NS reviews

Reviews of theatre and art in Nova Scotia and beyond

Wendy Lill’s The Fighting Days lands at home with Dartmouth Players

the fighting days three
Sarah Crowell stars as suffragist Francis Beynon and Joey Yazer as her editor George McNair in  The Fighting Days, on stage to April 13 at the Sawmill Playhouse, Dartmouth. (Bruce Goodick)  

The comical tag-team announcing The Fighting Days proudly tells people they are about to see a Canadian story by a writer who is not only Canadian but lives in Dartmouth.

Wendy Lill’s The Fighting Days, in a Dartmouth Players’ production at the Sawmill Playhouse to April 13, is an historical drama about the tense, ultimately unravelling, relationship between suffragists Nellie McClung and Francis Beynon in Winnipeg from 1910 to 1917.

It’s fascinating to be introduced to the play’s heroine,  the lesser-known Beynon, a Winnipeg journalist and activist from farm country.

Always gifted at coming at issues from many different angles to mirror the complexity of life, Lill in The Fighting Days uncannily presages key themes of today.

This play – first published in 1985 and produced by Eastern Front Theatre in 2004 – is more than a herstory. It has universal themes of the courage of conviction, fear of the other, intolerance and pacifism versus militarism.

Gisela O’Brien directs a lively, two-hour production with fine performances in the leads, great period costumes and an elegant set of arched windows.

At first The Fighting Days is all fun – like a fiesty Katharine Hepburn lady-reporter film. Francis Beynon, brought to life in an accomplished, well-arced performance by Sarah Cromwell, arrives in Winnipeg to join her sister, journalist Lily Beynon, and meets Nellie McClung. The shy but highly principled and idealistic Francis is immediately drawn to McClung’s ideas.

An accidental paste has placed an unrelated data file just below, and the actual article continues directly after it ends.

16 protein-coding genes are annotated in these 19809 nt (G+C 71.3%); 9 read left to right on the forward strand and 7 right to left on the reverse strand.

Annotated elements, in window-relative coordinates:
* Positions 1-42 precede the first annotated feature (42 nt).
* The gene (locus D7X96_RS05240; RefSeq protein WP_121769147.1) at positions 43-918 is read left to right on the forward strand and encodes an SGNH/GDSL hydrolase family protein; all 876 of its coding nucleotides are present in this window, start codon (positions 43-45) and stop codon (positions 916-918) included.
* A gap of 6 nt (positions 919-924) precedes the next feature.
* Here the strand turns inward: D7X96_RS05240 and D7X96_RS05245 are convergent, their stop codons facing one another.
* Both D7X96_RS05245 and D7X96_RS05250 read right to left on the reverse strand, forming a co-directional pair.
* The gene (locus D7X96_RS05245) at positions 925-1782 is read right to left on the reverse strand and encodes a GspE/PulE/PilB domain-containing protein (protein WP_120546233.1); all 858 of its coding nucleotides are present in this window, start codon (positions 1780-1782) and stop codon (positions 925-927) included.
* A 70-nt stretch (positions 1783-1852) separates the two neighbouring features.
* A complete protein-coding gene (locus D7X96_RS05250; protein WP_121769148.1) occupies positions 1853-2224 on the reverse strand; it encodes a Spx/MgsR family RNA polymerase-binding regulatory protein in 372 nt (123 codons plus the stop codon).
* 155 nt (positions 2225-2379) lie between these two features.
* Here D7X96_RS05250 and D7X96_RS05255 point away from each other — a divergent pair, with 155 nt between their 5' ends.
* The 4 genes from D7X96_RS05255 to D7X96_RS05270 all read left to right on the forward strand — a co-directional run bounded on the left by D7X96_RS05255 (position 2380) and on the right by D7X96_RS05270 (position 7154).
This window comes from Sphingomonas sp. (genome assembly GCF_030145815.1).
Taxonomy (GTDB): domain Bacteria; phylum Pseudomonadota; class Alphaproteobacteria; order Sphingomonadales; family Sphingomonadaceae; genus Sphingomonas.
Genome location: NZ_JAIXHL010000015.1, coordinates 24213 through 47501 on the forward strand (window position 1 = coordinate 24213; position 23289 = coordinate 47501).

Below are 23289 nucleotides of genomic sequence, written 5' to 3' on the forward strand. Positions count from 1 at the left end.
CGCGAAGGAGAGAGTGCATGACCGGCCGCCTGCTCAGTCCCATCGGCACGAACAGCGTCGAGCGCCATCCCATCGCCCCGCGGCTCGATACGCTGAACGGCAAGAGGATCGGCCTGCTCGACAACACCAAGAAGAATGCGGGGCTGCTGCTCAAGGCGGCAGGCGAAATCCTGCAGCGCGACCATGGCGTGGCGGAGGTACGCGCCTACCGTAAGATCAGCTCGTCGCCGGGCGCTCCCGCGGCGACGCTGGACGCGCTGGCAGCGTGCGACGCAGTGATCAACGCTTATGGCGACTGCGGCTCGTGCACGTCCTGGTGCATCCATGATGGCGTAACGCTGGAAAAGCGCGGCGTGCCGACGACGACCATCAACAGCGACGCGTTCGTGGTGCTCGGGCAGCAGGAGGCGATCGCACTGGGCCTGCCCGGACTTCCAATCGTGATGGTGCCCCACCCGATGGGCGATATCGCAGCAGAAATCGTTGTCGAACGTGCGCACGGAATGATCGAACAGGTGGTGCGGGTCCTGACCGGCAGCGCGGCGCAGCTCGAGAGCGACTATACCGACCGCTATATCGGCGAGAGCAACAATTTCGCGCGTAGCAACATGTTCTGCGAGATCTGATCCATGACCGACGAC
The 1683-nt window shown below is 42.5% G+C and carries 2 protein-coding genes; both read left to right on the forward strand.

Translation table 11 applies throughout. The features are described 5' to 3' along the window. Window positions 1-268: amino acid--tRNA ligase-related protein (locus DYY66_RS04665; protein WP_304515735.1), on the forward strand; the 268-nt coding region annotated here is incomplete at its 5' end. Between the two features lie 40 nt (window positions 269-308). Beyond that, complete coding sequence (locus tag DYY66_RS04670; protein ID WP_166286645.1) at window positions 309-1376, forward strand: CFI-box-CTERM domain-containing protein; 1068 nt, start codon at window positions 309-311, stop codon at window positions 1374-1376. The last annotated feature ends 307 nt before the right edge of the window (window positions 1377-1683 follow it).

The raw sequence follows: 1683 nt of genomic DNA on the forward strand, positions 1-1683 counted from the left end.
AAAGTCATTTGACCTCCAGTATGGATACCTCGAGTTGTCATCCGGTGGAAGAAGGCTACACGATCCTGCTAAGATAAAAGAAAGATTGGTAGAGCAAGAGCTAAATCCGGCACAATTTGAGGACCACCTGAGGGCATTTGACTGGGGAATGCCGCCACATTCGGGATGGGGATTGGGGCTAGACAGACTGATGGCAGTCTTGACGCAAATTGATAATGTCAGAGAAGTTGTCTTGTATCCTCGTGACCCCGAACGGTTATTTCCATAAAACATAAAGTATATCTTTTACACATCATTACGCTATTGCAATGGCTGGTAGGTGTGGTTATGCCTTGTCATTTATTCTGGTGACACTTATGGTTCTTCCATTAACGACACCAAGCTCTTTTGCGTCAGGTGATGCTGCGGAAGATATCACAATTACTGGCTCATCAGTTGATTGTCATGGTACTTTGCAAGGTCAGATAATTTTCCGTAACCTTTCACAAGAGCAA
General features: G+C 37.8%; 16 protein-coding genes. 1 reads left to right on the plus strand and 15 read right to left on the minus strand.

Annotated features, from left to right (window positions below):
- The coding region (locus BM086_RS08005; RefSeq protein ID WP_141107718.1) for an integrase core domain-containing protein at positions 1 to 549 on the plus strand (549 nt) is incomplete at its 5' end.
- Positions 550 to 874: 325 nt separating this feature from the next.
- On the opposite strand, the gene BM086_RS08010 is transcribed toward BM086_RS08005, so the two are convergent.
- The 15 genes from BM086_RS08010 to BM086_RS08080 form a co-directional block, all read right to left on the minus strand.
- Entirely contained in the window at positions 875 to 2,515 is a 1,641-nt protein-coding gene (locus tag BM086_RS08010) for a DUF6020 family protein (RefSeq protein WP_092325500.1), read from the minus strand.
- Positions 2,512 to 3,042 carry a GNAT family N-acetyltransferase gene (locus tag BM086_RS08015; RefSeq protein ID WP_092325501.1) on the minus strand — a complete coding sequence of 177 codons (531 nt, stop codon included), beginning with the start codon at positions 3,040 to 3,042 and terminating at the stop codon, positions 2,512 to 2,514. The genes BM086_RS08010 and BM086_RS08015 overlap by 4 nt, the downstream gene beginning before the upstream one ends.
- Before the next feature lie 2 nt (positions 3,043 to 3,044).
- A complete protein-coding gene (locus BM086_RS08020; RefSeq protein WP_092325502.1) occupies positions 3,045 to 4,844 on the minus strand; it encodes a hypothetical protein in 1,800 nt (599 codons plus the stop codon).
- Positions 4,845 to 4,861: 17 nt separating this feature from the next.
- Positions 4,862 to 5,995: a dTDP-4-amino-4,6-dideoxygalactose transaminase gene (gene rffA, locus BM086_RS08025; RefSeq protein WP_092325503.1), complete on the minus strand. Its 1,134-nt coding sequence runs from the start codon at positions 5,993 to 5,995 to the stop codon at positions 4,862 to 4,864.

After Francis talks her lovable, crusty editor McNair into a job as a homemaker’s page columnist her views become less about stain removal and more about politics.

Once the vote is won, Lill delves into the thorny, grey-area issues that still plague people. With conscription looming and McNair offering domestic peace, Beynon must choose between her ideals and her relationships.

the fighting days twoWomen march for the vote in Manitoba – the first province to get the vote in 1916 – in The Fighting Days. (Bruce Goodick)

Director O’Brien is skilled at getting strong performances out of her cast, at creating a swift pace and at filling up a small space with a women’s march and a suite of opinionated letter writers played by Britt Curran, Sandi Montgomery, Catherine Conrad and Sharon MacVicar.

Heather MacPherson as Lily Beynon is vivid and compelling, while Joey Yazer creates an appealing, complex character in the tartan-clad McNair. Rachel Franco’s performance of McClung is charged and radiant.

This production benefits from a good, unified design team with costume design by Pam Wood, lighting design by Richard Bonner, music composition by Ralph Walton-Bone Urquhart and set design by Sandi Siversky.

The Fighting Days is also timely, as O’Brien points out in the program, because women still fight in North America and globally for women’s rights. (All of Amnesty International’s cases for last December’s global, human rights. letter-writing campaign involved women activists.)

The play runs to April 13 on Thursday, Friday and Saturday, 8 p.m., with a Sunday, April 7, matinee 2 p.m., in the playhouse (dartmouthplayers.ns.ca) at 33 Crichton Ave. across from Sullivan’s Pond. Parking is in the parking lot of St. Peter’s Church and Churchill Academy with on-street parking on one side of Crichton Avenue.the fighting days four
Sarah Crowell as Francis Beynon, Heather MacPherson as Lily Beynon and Rachel Franco as Nellie McClung. (Bruce Goodick)

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